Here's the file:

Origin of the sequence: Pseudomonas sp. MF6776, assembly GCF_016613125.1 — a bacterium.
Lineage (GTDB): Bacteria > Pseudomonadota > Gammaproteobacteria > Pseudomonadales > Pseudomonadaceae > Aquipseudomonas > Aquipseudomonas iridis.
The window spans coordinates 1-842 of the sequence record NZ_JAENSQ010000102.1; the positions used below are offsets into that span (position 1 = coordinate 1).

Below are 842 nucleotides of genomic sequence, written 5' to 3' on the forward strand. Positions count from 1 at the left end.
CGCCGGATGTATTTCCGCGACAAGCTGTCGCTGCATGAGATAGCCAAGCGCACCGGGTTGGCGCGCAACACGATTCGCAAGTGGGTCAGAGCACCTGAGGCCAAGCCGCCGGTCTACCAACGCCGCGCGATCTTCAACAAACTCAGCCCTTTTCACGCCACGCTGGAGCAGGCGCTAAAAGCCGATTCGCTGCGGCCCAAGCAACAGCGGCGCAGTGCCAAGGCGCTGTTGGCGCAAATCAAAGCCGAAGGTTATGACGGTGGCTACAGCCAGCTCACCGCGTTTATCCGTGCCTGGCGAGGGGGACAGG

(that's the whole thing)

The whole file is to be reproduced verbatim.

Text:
Origin of the sequence: Pseudomonas sp. MF6776, assembly GCF_016613125.1 — a bacterium.
Lineage (GTDB): Bacteria > Pseudomonadota > Gammaproteobacteria > Pseudomonadales > Pseudomonadaceae > Aquipseudomonas > Aquipseudomonas iridis.
The window spans coordinates 1-842 of the sequence record NZ_JAENSQ010000102.1; the positions used below are offsets into that span (position 1 = coordinate 1).

Below are 842 nucleotides of genomic sequence, written 5' to 3' on the forward strand. Positions count from 1 at the left end.
CGCCGGATGTATTTCCGCGACAAGCTGTCGCTGCATGAGATAGCCAAGCGCACCGGGTTGGCGCGCAACACGATTCGCAAGTGGGTCAGAGCACCTGAGGCCAAGCCGCCGGTCTACCAACGCCGCGCGATCTTCAACAAACTCAGCCCTTTTCACGCCACGCTGGAGCAGGCGCTAAAAGCCGATTCGCTGCGGCCCAAGCAACAGCGGCGCAGTGCCAAGGCGCTGTTGGCGCAAATCAAAGCCGAAGGTTATGACGGTGGCTACAGCCAGCTCACCGCGTTTATCCGTGCCTGGCGAGGGGGACAGG